Bo are still being produced in a form not at all dissimilar to this today. Unlike the other two cymbals in this series (the heavy, and the ‘snappy’ Turkish-style instruments), for the modern-day drummer in search of authentic-sounding cymbals to use playing 1920s music, finding a suitable Chinese cymbal should present no serious problem at all. You can still buy authentic Chinese-made items brand new, from large cymbal manufacturers like Wuhan, and shops selling Chinese crafts and musical instruments sometimes stock interesting cymbals produced by smaller workshops. The large Western cymbal-makers also now make many hundreds of their own varieties of Chinese-type cymbals in a dizzying array of weights, shapes and diameters for all sorts of different sound effects. However, the sound of the average medium-size, medium-weight Chinese cymbal has hardly changed at all in well over a century.
– So much for seeing. Time for some listening. We’ll start by tracing something of the instrument’s popularity amongst cutting-edge drummers in the years leading up to the dawn of the Jazz Age.
Firstly, we’ll hear superstar ragtime drummer Buddie Gilmore (photo above) bringing some clangorous percussive punctuation to the band that was the toast of 1910s New York – James Reese Europe’s Society Orchestra – and their recording of ‘The Castle Walk’, from February 1914:
Next we’ll hear the cymbal playing of a personal hero, Charles Johnson, who visited London with African-American string band the Versatile Four during the Great War and recorded the blisteringly exciting ‘Down Home Rag’ for HMV in February 1916. Johnson uses a clanging Chinese cymbal throughout, and as the tumult builds to a climax, even plays off-beats on it almost like a rock drummer:
The success of the Versatile Four in Britain spawned a number of imitator groups, perhaps first among them the Savoy Quartette. ‘Everybody Shimmies Now’ from April 1919 typically features the Chinese cymbal of Alec Williams:
These great ragtime drummers used their Chinese-style cymbals as weapons of mass sonic destruction, thrilling audiences and imbuing the music (as if it needed it) with another extra element of anarchic, almost punk-rock wildness. The Chinese cymbal was simply the pre-jazz percussionist’s primary tool for mayhem, and this trend would continue unabated yet for some years.
We now return to New York, where the Original Dixieland Jazz Band have burst onto the scene, with Hero #3 Tony Sbarbaro smashing away on his Chinese-style cymbal for all he’s worth – in fact, using it to conclude the signature ‘Without-a-shirt’ coda on virtually every ODJB record. Here he is in 1917, using his cymbal on the first record ever marketed as ‘jazz’.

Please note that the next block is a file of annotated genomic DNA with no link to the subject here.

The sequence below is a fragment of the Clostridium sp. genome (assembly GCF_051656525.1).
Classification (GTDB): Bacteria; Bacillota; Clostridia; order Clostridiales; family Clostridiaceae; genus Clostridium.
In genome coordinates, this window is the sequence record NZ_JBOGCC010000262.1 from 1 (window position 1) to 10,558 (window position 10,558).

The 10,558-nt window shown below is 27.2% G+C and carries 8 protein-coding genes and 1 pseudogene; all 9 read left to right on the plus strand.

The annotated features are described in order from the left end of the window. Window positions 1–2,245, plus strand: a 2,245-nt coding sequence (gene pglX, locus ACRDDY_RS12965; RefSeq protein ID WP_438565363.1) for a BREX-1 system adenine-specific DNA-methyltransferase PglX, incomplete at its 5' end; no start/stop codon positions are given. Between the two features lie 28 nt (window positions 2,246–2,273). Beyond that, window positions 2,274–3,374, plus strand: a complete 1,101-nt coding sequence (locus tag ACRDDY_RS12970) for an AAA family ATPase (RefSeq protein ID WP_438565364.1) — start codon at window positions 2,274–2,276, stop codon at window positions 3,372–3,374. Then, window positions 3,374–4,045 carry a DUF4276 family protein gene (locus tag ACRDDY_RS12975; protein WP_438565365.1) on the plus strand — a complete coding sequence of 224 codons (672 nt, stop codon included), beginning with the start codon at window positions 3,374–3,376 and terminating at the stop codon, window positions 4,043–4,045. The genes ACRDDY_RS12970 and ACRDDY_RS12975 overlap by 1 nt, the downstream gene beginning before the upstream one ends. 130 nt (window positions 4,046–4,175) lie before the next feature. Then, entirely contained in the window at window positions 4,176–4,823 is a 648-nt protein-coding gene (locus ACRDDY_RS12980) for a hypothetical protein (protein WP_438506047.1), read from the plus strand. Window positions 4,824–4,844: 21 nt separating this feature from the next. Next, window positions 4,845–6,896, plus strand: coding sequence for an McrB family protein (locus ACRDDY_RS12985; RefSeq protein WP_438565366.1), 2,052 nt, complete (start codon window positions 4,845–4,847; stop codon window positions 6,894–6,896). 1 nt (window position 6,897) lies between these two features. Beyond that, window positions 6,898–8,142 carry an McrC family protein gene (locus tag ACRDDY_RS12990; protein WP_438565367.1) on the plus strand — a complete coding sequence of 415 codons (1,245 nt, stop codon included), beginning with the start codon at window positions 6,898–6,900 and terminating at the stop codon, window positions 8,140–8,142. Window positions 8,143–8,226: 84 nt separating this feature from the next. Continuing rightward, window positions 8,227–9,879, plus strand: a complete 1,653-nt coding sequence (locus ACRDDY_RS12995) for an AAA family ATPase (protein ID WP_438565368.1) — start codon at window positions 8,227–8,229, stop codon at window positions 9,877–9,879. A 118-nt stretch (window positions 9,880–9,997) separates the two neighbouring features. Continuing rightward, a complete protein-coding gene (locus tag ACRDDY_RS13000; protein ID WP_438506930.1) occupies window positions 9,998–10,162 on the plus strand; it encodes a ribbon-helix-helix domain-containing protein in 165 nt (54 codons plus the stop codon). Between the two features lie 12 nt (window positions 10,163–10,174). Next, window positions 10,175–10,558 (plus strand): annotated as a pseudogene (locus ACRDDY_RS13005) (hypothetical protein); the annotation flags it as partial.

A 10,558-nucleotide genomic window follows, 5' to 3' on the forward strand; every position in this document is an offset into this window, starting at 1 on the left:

With the arrival of the ODJB, we’ve now entered the Jazz Age proper, and we’re in Fabulous Fives country. Like Sbarbaro, their drummers had begun as ragtime players, and like him they started off by clanging Chinese cymbals at every opportunity.
Here’s John Lucas of Earl Fuller’s Jazz Band on ‘Jazz De Luxe’, from January 1918:
And from 1919, here’s Hero #16 Anton Lada with his Louisiana Five on ‘Yelping Hound Blues’. The cymbal we faintly hear ringing is presumably that large Chinese-style bo with which he’s always pictured (see above).
The following year, Sbarbaro and the ODJB had travelled to Britain, where they recorded another tranche of sides including ‘Soudan’.
However, ‘Soudan’ and its ilk would mark something of a turning point. As the new decade began and Jazz asserted itself as a distinct idiom, the wilder, frenzied element of the music inherited from late ragtime was gradually being curbed. At around the same time, the more cultured-sounding heavy Turkish-style cymbals began to emerge as a popular alternative, and around 1921 seem to have become the primary cymbal model of choice for most players. Chinese cymbals, with their distinctively fiery, foreign character, seem for a good five years or more to have become regarded primarily as ‘effect’ cymbals, used only rarely, for particularly appropriate tunes which called for these strong tonal or ‘ethnic’ flavours.
One example of this (I could have chosen a thousand others!) comes from our tenth Hero, Kaiser Marshall, with Fletcher Henderson’s great jazz orchestra in October 1924. A tune entitled ‘Shanghai Shuffle’ was always going to be an open goal for any percussionist with imagination, and Kaiser doesn’t spurn the opportunity, beginning the side with a solo introduction involving some sonorous clanging bo and booming Chinese tom-toms:
However, by the middle 20s the Chinese cymbal began to re-emerge as a fundamental part of the cutting-edge drummer’s equipment, albeit in a different role. Around 1924, a number of leading players began using one alongside one or more Turkish-style instruments to add a useful extra colour in a multi cymbal setup. Now of course, in some ways this was nothing new; ragtime drummers were often photographed beaming out proudly behind a large panoply of percussive weaponry including cymbals of various types – but sadly, there is little to no recorded evidence of these instruments ever being used in combination. In general, early jazz drum kits (such as those pictured above) tended back towards simplicity, with one or the other type of cymbal suspended from a hanger – very seldom both. Thus, the multi-cymbal setup is something that’s making a comeback, rather than a début, in the mid-1920s.